Government Mulls Crackdown On Gazumping To Ease House-Buying Process

RICS said affordability constraints are increasingly curbing demand in some parts of the country

People who pull out of a house sale in order to take a higher offer from a new buyer could face fines under Government plans that aim to make buying and selling homes less stressful.

The proposals include “lock-in agreements” which would tie in the buyer and the seller, creating a financial penalty if either party pulled out.

Lock-in agreements aim to increase trust between the buyer and seller

 

Collapsing home sales cost consumers a combined £270 million a year.

A survey of 2,000 homebuyers for the Government found 13% blamed so-called gazumping for the collapse of their deal.

The poll also found 69% of sellers and 62% of buyers reported stress and worry as a result of delays.

Nearly half (46%) of sellers had concerns about buyers changing their minds after making an offer and almost a quarter (24%) would use a different estate agent if they had to go through the process again.

Almost a third (32%) of sellers and 28% of buyers were unhappy with the other party’s solicitor.

Although one million homes are bought and sold in England each year, official figures show a quarter of sales fall through.

The review will also examine whether putting more data online could speed up the house-buying process and the possibility of encouraging buyers and sellers to pull together evidence so homes are ready for sale.

Communities Secretary Sajid Javid has called for evidence from estate agents, solicitors and mortgage lenders to see how to streamline the process.

“We want to help everyone have a good quality home they can afford and improving the process of buying and selling is part of delivering that.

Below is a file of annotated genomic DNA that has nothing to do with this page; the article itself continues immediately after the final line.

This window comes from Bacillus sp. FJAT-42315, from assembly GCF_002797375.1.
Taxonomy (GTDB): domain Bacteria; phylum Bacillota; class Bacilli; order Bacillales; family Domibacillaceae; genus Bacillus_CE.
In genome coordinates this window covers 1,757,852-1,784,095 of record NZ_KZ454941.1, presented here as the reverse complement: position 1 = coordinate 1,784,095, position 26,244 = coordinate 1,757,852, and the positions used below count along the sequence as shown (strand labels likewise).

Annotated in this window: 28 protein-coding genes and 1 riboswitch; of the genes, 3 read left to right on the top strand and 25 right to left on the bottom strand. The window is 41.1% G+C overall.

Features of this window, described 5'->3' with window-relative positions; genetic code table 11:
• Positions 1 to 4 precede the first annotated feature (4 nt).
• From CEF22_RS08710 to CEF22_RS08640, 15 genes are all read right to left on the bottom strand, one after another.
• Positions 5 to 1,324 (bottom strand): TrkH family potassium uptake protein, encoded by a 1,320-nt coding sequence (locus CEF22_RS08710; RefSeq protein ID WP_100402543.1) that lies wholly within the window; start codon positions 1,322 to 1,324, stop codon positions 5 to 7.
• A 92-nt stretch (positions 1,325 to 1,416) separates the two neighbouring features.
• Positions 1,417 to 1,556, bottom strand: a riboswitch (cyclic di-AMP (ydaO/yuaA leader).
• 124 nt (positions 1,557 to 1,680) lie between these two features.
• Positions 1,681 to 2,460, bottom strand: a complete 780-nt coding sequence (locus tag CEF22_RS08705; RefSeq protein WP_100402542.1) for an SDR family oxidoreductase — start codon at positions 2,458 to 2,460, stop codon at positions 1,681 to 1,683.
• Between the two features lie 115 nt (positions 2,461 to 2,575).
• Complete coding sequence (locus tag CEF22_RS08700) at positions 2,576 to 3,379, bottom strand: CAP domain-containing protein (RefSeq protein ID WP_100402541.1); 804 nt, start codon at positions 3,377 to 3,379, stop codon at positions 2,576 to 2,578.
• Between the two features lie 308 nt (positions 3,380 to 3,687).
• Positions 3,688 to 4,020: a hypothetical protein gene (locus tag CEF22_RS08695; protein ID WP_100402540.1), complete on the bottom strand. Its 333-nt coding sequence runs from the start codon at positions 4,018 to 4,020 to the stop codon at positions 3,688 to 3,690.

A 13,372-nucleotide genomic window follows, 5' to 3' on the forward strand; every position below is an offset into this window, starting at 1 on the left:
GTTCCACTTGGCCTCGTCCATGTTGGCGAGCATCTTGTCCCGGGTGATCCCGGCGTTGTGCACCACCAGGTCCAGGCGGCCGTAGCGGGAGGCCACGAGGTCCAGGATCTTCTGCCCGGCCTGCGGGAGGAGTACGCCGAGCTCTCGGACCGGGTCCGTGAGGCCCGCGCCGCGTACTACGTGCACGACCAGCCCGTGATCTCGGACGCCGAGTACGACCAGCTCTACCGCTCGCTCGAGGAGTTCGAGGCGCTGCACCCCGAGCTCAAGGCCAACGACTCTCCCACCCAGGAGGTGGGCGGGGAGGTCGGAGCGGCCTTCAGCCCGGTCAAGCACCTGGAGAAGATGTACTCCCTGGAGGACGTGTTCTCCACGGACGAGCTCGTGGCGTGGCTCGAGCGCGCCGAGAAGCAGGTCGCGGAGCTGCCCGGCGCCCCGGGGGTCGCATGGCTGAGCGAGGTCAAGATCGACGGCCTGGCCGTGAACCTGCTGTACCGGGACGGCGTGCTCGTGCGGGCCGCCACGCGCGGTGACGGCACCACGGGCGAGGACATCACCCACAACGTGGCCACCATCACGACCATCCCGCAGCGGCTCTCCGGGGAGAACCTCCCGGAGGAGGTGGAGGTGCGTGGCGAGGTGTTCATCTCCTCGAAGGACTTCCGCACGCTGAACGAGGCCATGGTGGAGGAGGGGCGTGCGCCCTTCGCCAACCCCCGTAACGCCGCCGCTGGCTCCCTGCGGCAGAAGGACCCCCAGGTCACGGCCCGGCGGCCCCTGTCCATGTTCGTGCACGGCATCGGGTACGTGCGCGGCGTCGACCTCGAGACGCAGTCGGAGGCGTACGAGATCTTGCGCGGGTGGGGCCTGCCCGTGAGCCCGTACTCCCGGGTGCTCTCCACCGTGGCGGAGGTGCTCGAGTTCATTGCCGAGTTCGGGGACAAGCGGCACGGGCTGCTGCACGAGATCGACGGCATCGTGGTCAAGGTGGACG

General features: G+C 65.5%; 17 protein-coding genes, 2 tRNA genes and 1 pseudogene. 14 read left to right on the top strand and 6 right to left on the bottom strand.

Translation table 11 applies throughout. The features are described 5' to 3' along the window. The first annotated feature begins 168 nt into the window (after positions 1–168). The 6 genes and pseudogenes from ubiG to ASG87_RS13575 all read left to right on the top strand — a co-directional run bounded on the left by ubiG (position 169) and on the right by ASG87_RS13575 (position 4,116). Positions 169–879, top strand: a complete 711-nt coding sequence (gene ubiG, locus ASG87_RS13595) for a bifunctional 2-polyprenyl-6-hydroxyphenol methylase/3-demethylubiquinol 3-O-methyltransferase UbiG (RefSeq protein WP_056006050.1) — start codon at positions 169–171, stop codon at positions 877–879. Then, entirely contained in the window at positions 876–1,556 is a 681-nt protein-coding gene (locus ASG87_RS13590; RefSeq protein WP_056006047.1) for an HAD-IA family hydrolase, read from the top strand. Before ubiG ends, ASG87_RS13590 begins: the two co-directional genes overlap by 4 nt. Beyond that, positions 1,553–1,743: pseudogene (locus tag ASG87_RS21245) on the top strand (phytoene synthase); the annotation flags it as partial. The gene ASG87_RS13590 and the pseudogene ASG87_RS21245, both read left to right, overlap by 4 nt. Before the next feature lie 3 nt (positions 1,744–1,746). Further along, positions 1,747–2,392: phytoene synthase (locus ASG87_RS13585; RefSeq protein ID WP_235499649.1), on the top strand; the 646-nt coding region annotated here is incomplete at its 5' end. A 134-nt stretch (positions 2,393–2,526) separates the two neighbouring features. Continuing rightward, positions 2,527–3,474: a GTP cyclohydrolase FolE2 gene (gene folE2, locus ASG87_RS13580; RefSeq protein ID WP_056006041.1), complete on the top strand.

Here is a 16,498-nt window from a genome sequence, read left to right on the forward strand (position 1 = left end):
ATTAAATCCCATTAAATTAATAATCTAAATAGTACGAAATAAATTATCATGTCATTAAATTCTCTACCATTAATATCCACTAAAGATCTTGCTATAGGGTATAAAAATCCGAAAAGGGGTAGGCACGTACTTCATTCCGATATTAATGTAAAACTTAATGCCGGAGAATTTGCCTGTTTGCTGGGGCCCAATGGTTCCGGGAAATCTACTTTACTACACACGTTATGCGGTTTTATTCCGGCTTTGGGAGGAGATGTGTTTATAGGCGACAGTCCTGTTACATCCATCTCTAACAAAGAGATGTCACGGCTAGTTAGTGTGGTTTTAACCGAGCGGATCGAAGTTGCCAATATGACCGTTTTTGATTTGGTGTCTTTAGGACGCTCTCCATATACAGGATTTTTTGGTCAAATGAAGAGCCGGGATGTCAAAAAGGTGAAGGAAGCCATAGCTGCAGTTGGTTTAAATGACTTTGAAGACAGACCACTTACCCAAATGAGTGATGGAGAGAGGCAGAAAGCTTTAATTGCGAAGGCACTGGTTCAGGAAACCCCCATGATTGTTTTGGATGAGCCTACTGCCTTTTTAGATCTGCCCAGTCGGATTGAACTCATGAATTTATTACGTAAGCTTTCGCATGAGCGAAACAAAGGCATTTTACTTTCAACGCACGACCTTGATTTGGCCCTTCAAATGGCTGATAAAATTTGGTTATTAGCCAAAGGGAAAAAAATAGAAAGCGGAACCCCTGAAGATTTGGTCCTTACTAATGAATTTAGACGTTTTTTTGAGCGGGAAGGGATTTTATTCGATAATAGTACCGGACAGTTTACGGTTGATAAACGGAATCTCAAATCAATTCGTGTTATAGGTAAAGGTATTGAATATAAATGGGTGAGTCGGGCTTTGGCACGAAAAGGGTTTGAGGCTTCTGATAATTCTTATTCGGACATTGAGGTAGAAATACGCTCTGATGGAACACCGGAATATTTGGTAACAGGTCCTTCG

“Buying a home is one of life’s largest investments so if it goes wrong, it can be costly. That’s why we’re determined to make the process cheaper, faster and less stressful,” he said.

Javid has been an outspoken critic of his party’s record on housebuilding

 

Mark Hayward, chief executive of the National Association of Estate Agents, welcomed the review.

“A home is often the biggest asset a person owns and we are committed to ensuring consumers receive the best level of service when they buy or sell a property,” he said.

Alex Neill from consumer group Which? said the current home-buying process is outdated and flawed.

He added: “The Government must put consumers first, ensuring that estate agents deliver a better service for both homebuyers and sellers and that the conveyancing process is simplified.”

But shadow housing secretary John Healey described the proposals as “feeble” and said they showed ministers do not understand the scale of the problems facing buyers.

He said: “This smacks of a political diversion from the hard facts of the Tories’ housing record.

“Home ownership is at a 30-year low and the number of younger homeowners is in freefall, but ministers can only come up with a ‘call for evidence’ on improving the home buying process.”

The call for evidence will run for eight weeks from Sunday.

The Chancellor is considering a range of measures to tackle the UK’s housing crisis

 

DealMakerz thinks anything that makes selling and buying a house quicker and less stressful is to be welcomed.

Housing look set to be a key plank of next month’s Budget, with Philip Hammond being urged to win over younger voters in particular.

It was recently reported that a cut in stamp duty for first-time buyers could be on the cards – one of a series of measures that aim to restore intergenerational fairness to the system.

The Chancellor is also said to be considering moves to tackle the housing crisis by allowing the Government to free up public land and directly commission housebuilders.

Ending gazumping is unlikely to solve declining home ownership, but it could be a good place to start.